Starting An Essay With A Question

This essay will identify and examine the main causes underpinning student difficulties with academic writing and consider evidence to evaluate whether programs delivered in universities address this problem.

Okay, so an ear-shattering bang with a fiery-aftermath-type bang isn’t what I’m talking about when I say, “This is how to start an essay with a bang.” (But I bet this adorably suspicious kitten has one heck of a story to tell.)If you guessed they’re all catchy, clickable headlines, you’re right.

Introduction paragraphs are usually about 5% of your essay word count.

In clearly-written sentences, the writer gives some background on the main topic; explains the academic problem and tells the reader what to expect in the rest of the essay.

For example, if an ASO consultant comes to a lecture to do a guest presentation, it would be good practice to be introduced in a meaningful way: This is Mary Bloggs The introduction is usually ‘funnel shaped’. Then, it narrows to the thesis statement or the part of the topic that will be specifically addressed in the essay (sentence 2).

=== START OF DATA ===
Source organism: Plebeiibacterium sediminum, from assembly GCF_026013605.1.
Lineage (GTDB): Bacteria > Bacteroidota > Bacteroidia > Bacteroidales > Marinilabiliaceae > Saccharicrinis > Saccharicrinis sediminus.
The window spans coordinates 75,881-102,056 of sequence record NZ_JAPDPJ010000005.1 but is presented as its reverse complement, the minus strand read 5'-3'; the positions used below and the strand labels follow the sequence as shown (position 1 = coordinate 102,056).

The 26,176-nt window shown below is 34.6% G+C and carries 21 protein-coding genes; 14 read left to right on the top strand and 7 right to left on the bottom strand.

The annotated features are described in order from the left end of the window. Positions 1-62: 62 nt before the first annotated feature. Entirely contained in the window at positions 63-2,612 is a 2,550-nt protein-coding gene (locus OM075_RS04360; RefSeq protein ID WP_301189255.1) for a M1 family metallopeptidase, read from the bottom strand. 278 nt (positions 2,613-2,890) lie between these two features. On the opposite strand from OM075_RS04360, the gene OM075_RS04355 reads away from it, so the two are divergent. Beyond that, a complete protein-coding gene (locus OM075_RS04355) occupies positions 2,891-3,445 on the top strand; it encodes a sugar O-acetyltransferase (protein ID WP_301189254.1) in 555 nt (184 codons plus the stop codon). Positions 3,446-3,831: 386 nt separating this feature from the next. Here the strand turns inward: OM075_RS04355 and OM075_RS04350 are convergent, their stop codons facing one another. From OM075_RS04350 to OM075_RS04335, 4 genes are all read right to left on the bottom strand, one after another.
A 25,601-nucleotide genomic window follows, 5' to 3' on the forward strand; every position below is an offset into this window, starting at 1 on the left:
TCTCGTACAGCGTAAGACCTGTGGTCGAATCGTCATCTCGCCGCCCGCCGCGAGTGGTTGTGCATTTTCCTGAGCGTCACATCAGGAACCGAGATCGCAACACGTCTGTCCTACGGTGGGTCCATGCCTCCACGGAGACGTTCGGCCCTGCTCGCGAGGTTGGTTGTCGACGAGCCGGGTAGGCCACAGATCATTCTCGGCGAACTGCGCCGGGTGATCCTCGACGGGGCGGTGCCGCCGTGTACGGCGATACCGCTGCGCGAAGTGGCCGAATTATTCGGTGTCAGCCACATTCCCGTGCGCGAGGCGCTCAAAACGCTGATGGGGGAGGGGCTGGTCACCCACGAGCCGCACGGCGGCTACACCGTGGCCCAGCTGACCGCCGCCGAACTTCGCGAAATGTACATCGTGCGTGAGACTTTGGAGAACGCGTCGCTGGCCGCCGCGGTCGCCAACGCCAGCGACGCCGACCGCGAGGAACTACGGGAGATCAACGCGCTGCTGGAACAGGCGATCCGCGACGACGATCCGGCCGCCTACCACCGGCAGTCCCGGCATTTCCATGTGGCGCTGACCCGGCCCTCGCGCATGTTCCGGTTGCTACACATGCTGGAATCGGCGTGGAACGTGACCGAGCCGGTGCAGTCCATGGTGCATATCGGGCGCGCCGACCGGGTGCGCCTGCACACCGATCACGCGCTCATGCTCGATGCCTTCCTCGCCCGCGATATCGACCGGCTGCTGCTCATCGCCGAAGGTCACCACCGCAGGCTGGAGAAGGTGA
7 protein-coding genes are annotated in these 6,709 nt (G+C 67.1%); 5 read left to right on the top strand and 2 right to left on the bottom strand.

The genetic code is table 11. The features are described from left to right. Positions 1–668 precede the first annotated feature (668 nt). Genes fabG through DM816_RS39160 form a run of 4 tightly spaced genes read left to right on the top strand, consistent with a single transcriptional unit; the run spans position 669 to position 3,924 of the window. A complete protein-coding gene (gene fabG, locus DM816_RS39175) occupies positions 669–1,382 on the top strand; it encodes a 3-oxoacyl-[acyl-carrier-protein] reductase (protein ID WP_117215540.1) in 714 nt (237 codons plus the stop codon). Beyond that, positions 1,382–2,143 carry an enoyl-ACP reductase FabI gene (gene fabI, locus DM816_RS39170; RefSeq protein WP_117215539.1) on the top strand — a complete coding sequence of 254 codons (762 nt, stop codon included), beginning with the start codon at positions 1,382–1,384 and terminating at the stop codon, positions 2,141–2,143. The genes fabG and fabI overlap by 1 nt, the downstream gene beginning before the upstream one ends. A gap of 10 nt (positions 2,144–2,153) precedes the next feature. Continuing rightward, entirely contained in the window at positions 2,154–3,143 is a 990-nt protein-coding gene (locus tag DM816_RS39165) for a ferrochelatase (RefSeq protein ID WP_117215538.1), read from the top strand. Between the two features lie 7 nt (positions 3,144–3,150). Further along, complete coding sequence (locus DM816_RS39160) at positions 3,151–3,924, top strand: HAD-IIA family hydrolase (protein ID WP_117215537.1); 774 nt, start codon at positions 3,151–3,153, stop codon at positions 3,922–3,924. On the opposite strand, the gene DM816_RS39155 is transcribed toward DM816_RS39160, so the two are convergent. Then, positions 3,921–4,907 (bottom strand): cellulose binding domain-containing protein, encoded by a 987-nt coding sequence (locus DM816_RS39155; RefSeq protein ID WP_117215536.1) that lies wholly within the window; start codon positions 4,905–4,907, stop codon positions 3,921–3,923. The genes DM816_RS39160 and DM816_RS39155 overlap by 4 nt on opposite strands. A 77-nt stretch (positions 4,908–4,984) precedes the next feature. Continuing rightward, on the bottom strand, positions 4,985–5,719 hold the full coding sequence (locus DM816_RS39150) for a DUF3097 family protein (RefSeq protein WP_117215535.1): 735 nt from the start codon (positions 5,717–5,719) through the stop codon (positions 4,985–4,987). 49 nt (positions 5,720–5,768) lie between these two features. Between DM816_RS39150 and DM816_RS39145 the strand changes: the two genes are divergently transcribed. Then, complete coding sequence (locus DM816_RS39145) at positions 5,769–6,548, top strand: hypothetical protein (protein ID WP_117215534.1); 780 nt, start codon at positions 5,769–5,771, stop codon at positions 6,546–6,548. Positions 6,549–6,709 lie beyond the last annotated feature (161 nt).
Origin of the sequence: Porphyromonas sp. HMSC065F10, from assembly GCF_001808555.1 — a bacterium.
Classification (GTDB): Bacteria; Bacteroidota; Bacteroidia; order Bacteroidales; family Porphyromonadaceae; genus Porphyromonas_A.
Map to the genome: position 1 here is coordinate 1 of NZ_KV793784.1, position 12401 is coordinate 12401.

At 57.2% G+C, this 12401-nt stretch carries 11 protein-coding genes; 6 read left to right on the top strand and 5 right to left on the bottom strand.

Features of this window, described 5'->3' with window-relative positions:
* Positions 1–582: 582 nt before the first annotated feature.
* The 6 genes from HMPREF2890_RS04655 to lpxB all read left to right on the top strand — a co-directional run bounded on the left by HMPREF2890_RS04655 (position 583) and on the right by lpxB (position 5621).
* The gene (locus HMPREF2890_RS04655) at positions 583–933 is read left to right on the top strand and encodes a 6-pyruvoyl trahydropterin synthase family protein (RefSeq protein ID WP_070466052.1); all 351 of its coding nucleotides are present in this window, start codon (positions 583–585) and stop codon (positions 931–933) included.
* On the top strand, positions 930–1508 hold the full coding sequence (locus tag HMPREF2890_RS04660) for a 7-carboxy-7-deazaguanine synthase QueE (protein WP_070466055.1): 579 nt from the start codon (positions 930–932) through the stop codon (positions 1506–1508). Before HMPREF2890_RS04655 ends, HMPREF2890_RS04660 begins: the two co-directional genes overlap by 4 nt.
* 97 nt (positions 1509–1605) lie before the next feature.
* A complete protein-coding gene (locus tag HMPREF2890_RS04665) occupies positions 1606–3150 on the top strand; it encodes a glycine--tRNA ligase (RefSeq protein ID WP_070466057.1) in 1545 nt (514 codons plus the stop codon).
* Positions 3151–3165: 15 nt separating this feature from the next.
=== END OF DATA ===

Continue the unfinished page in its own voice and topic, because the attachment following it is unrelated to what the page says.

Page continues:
The last sentence of the paragraph usually outlines the main points that will be covered in the essay (sentence 3).

Discuss the reasons for this problem and critically assess the effectiveness of university intervention writing programs.

Because poor writing skills can affect students’ success in tertiary education, it is important that writing problems are understood so that university assistance programs are adequate.

You can follow a basic pattern (recipe) for writing introduction paragraphs to help you get started.

As essay topics and lecturer requirements vary, you will find that ‘the recipe’ will need to be adjusted to suit the style of essay you will be asked to write.

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